Discover more from A User's Guide to History
Franklin on politics
Aretha, not Ben
Why do people vote the way they do?
For a variety of reasons, of course. Some people vote on the issues. If you liked the Bank of the United States in 1832, you voted for Henry Clay over Andrew Jackson. If you were opposed to slavery in 1860, you voted for Abraham Lincoln. If you were against the war in Vietnam in 1972, George McGovern was your man.
Some people vote on candidates’ records of accomplishment. This applies particularly to military heroes. George Washington and Andrew Jackson defeated the British; Ulysses Grant defeated secession; Dwight Eisenhower defeated fascism. Pretty good recommendations all.
It works for politicians too. A vote for Franklin Roosevelt in 1936 was an endorsement of the New Deal. A vote for Ronald Reagan in 1984 was probably a vote to prevent further expansion of the New Deal.
Some people vote their values. Gilded Age voters who valued integrity often had slim pickings, but in 1884 “ugly honest” Grover Cleveland provided a refreshing alternative to shady James Blaine. Warren Harding was on to something in 1920 when he offered voters a return to normality— pronounced "normalcy"—after World War I.
The personal style of the individual candidate can make a big difference. The aloofness of George Washington played well in the age of deference. Plain-speaking Harry Truman appealed to the everyman sensibility. George W. Bush's inability to say big words correctly endeared him to those many who had the same problem.
But if there is one characteristic more important than all the others, it is the candidate's ability to make voters feel good about themselves. Successful candidates flatter voters' intelligence and common sense, often beyond what strict candor would indicate. Most of all, successful candidates convey respect for voters.
Put the other way around, the worst thing a candidate can do is to show even the slightest hint of disrespect toward voters. This wasn’t a deal-breaker in the first days of the republic; haughtiness was expected of George Washington. But the emergence of democracy changed the rules of the game. Since the election of Andrew Jackson in 1828, candidates have had to treat voters as their equals.
As indeed, they are, in the context of democratic politics. No one person's vote counts any more than any other person's vote. This tends to extrapolate—illogically but nonetheless powerfully—to the principle that no one person's opinion counts any more than any other person's opinion.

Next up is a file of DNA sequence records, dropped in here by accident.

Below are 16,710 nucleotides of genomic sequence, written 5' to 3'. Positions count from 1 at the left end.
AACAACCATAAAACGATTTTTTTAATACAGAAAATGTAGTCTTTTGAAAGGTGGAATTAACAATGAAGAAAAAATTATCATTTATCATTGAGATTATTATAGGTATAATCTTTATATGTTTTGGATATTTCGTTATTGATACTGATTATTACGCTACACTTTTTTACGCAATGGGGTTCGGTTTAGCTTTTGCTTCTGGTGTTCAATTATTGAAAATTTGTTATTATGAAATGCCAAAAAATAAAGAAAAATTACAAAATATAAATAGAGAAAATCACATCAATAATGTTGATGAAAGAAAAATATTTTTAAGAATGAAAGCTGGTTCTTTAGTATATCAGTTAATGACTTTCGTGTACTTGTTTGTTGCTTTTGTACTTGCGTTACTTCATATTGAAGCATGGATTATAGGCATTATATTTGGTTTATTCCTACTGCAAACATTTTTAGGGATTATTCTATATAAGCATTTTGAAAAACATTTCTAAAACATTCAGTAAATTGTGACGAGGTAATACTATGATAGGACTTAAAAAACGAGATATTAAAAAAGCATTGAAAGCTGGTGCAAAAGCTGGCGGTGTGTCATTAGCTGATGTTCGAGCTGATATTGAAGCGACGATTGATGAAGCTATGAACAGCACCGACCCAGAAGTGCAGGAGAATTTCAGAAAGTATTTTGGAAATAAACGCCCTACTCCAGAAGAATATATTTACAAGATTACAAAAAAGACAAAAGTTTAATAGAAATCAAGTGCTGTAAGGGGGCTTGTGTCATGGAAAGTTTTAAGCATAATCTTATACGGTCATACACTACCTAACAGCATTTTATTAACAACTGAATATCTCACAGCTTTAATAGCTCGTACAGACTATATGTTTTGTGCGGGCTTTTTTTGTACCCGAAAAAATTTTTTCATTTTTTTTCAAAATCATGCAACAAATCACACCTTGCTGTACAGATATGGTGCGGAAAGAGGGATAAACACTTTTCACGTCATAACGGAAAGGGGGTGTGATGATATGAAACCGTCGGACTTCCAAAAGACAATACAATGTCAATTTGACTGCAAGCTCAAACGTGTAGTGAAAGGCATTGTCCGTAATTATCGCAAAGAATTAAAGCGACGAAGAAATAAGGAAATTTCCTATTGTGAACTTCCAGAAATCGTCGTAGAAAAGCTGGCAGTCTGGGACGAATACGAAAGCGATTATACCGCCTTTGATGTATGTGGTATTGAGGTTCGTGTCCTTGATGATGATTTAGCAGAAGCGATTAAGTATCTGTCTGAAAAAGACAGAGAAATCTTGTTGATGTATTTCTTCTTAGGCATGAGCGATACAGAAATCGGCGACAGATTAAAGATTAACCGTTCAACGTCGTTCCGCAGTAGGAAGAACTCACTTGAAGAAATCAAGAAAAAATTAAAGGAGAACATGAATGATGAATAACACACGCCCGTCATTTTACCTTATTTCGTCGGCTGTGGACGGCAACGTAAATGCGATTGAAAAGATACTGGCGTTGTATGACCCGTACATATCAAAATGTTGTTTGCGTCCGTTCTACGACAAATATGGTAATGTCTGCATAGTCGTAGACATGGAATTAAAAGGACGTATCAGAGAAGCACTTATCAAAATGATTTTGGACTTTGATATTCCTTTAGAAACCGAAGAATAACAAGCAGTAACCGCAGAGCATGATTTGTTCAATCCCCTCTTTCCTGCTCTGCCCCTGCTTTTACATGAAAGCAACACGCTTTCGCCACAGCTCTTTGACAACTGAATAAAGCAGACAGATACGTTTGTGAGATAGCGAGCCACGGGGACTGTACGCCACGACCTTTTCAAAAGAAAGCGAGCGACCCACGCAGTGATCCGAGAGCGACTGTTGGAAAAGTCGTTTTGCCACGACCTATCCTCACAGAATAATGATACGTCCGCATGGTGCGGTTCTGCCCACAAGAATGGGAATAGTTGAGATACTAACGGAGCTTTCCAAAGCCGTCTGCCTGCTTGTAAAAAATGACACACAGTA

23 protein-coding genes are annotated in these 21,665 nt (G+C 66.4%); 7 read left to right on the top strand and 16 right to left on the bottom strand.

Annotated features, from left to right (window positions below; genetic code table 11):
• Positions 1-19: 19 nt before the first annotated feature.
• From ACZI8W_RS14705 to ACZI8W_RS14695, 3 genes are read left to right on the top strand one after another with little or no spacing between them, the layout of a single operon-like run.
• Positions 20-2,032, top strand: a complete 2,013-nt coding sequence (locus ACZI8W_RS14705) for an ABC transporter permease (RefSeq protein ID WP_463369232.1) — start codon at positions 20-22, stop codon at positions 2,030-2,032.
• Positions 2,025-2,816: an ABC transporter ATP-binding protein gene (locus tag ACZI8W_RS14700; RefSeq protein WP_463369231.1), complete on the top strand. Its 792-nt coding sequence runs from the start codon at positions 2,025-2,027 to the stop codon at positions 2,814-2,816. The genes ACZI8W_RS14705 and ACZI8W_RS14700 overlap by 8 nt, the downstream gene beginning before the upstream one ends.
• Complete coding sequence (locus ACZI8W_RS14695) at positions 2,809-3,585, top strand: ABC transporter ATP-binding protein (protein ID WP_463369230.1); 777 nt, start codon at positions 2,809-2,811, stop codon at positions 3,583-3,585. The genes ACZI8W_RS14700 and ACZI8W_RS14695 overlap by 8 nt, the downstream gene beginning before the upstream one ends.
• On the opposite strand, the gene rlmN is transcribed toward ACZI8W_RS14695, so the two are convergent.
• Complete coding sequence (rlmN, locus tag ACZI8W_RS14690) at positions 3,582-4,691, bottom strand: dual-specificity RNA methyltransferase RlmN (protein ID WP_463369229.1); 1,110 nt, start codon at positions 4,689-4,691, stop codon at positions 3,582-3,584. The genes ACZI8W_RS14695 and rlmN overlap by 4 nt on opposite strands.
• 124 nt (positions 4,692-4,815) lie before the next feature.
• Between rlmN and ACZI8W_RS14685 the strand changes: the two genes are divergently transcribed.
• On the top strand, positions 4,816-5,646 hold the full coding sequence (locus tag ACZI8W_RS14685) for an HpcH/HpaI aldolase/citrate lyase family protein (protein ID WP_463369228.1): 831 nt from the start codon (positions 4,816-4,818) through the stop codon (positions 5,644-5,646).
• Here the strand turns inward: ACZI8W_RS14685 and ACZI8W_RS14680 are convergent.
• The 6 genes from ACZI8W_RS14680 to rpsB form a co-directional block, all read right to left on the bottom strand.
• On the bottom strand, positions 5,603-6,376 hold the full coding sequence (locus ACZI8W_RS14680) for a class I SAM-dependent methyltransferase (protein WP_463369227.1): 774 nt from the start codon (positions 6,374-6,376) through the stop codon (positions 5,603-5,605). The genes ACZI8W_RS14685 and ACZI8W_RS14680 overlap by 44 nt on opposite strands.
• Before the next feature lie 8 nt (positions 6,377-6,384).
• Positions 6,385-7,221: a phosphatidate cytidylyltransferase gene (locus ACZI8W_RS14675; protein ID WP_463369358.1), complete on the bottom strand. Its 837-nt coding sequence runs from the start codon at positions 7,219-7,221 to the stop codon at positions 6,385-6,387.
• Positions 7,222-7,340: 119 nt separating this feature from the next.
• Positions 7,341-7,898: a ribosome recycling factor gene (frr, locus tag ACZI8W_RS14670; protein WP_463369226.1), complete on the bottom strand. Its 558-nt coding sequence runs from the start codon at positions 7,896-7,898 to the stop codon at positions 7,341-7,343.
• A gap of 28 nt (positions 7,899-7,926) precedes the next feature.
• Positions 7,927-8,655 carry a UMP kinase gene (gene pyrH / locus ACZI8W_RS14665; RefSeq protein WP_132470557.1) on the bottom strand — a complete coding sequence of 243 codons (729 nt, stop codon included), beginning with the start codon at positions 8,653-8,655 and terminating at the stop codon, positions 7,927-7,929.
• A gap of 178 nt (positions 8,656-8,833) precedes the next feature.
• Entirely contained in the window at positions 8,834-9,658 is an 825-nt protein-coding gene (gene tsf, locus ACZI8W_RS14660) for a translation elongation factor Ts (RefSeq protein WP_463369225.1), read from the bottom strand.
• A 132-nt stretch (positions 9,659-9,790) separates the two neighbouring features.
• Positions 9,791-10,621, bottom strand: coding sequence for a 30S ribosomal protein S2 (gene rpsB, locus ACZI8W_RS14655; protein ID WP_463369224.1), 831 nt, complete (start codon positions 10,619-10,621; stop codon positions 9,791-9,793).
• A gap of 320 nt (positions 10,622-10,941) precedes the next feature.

Which is where not showing disrespect can be a real trial. The free-silver proposals of William Jennings Bryan would have wrecked the economy, but William McKinley was circumspect in his comments on them. (His proxies were not so guarded.)
Not every candidate has avoided the temptation. Hillary Clinton's 2016 candidacy never recovered from her characterization of the "basket of deplorables" that constituted a large portion of the Republican party. In her defense, Clinton did not say that all Republicans were deplorable. But it didn't matter. Republicans acted as though she had, and voted accordingly.
Democrats have been guilty of similar lack of specificity. Donald Trump did not say that all immigrants from Mexico were rapists, only that some were. He almost certainly was right. But Democrats pounded him incessantly for equating Mexican immigrants with rapists.
During much of American history, one party or the other has been seen as the party of snobs, of those looked down their noses at ordinary people. In Andrew Jackson's day, it was the Whigs. During the late 19th century and most of the 20th century, it was the Republicans. But during the 21st century, it has been the Democrats. The party of Hillary Clinton has allowed itself to be cast as a bunch of coastal elites who think they are smarter and more virtuous than everyone else.
The snobbish party doesn't always lose. Those other reasons for voting matter too. But perceived disrespect goes a long way toward explaining why the Democrats have had so much trouble defeating Donald Trump and his party. The positive reasons for voting for Trump are few. He lies, he disregards the law, he knows little about most policies presidents are responsible for, and he is boorish and mean-spirited. But he has been brilliant at portraying himself as the champion of ordinary Americans against those snooty, more-virtuous-than-thou Democrats.
The Democrats are wasting their time demonizing Trump. It makes them feel righteous, but it plays into his narrative of persecution by elites. They’d be much better off showing a little respect for the 74 million people who found his brand preferable to theirs in 2020. Not all of them deserve it, but a great many do. And their votes all count.